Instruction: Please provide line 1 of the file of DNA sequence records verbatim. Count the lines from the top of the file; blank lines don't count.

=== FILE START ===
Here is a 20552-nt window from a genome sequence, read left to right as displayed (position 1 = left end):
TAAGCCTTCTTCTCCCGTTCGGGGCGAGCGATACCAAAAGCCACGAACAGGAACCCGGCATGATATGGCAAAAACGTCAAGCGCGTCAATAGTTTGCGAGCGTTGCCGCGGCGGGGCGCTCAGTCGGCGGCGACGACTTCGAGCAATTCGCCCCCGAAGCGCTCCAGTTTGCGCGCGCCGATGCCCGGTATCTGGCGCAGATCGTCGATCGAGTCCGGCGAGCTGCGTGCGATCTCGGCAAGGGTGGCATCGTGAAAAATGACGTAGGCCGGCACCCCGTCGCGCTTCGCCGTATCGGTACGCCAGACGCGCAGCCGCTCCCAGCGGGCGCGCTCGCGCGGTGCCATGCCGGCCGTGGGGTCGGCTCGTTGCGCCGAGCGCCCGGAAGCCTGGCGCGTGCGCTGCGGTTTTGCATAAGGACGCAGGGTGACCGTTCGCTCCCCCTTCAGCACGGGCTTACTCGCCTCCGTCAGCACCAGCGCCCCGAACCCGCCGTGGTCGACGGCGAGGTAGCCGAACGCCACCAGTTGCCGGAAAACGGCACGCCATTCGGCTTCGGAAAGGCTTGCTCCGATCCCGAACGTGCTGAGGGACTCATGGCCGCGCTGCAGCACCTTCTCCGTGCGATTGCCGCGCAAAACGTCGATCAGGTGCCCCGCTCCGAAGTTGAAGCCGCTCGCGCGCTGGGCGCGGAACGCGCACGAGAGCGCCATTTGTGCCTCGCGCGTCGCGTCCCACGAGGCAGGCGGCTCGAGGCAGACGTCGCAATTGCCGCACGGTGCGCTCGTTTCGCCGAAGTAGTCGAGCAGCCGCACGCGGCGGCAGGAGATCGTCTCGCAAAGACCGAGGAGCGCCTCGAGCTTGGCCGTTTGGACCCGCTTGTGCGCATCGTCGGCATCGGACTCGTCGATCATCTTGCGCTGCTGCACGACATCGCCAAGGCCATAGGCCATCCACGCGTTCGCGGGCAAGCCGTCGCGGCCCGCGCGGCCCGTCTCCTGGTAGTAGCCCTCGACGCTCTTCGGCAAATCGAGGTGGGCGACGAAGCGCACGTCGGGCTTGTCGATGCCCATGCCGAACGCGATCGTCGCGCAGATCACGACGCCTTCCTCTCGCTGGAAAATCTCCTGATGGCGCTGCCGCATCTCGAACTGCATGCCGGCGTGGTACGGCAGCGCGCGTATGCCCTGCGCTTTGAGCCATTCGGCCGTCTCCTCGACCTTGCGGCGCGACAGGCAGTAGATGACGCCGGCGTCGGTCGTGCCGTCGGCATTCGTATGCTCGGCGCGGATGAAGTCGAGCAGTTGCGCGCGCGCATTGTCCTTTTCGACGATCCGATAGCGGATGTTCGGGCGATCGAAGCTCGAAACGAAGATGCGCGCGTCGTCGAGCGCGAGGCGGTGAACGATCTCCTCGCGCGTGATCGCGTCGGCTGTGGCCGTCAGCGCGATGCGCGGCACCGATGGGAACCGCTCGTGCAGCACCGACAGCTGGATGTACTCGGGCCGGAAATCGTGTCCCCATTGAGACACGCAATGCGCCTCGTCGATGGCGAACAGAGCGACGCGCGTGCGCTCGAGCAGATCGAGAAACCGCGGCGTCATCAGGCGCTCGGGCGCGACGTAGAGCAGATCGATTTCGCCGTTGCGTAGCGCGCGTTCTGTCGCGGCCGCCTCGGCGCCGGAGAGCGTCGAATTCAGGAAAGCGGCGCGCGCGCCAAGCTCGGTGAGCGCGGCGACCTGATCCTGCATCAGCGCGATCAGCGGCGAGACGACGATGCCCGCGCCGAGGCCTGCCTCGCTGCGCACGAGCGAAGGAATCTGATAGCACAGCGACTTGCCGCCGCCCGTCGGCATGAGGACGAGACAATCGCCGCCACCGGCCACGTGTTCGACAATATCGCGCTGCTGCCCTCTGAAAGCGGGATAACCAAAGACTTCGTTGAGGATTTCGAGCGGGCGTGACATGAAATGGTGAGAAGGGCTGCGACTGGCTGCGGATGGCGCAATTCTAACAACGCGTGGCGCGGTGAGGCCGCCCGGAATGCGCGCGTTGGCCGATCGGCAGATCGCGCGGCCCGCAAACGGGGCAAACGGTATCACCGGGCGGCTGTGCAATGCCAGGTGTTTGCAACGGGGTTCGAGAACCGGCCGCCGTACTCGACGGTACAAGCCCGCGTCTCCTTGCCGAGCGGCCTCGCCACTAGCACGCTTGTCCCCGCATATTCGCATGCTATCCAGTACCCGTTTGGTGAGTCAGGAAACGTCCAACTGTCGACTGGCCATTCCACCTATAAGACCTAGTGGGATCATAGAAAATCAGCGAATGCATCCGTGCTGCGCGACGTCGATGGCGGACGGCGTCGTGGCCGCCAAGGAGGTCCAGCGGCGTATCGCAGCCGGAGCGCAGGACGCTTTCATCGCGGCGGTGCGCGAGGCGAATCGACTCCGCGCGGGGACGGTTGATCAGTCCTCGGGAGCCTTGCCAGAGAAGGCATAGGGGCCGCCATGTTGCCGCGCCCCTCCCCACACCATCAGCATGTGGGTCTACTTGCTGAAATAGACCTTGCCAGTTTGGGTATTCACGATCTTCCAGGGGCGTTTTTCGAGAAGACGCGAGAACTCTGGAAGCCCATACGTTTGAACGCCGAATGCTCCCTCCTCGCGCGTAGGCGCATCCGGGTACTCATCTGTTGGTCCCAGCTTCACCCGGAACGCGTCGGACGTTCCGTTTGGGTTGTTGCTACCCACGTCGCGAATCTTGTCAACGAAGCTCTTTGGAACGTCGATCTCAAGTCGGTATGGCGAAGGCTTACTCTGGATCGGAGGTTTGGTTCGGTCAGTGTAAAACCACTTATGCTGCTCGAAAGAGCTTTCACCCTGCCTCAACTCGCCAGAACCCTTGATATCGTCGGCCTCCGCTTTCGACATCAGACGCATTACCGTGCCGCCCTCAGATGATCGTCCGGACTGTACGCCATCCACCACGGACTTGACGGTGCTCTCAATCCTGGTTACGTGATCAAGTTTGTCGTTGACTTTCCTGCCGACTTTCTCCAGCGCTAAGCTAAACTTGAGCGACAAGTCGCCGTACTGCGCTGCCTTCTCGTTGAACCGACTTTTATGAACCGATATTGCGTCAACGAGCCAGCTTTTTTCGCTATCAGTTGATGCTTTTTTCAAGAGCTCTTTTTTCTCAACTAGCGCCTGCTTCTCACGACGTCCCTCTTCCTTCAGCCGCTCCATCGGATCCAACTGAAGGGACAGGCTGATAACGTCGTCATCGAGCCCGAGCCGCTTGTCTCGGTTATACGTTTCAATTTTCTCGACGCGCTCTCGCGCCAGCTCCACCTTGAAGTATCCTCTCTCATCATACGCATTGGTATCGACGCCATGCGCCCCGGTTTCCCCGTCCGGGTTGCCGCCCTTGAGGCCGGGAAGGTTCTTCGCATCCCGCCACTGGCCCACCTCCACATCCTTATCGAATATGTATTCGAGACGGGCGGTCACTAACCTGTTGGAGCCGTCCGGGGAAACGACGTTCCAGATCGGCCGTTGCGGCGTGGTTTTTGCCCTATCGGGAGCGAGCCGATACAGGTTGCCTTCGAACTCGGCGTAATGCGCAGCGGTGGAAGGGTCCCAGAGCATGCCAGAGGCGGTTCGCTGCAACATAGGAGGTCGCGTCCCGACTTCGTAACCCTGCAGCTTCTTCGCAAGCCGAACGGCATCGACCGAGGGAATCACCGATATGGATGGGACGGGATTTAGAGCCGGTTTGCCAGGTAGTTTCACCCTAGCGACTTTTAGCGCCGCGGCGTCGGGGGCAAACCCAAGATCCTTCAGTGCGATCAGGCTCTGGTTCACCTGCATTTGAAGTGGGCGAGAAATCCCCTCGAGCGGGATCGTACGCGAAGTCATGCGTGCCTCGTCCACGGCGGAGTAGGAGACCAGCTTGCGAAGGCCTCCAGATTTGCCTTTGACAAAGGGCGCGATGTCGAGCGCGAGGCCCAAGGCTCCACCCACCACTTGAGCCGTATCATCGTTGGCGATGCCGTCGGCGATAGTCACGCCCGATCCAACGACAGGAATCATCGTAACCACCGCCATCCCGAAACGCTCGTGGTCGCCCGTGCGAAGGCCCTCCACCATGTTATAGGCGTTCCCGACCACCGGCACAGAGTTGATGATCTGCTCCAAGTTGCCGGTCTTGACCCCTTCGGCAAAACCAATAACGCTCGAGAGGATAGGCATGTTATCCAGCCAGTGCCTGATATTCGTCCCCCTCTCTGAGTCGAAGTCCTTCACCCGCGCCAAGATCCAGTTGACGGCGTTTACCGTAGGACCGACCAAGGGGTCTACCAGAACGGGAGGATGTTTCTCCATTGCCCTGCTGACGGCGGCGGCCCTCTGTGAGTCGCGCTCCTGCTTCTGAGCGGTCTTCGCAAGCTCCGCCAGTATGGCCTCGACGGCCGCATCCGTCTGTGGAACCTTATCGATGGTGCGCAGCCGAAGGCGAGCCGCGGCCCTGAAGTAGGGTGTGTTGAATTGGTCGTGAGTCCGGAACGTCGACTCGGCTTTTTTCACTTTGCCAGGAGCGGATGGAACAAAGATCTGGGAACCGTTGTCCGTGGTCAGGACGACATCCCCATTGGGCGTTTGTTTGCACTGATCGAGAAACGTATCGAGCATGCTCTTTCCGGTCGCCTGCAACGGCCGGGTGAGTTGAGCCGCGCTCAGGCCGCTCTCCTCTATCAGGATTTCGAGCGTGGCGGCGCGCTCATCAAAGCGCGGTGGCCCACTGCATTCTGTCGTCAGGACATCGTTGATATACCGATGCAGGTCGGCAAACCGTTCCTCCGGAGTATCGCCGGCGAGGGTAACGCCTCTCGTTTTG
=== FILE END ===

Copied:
Here is a 20552-nt window from a genome sequence, read left to right as displayed (position 1 = left end):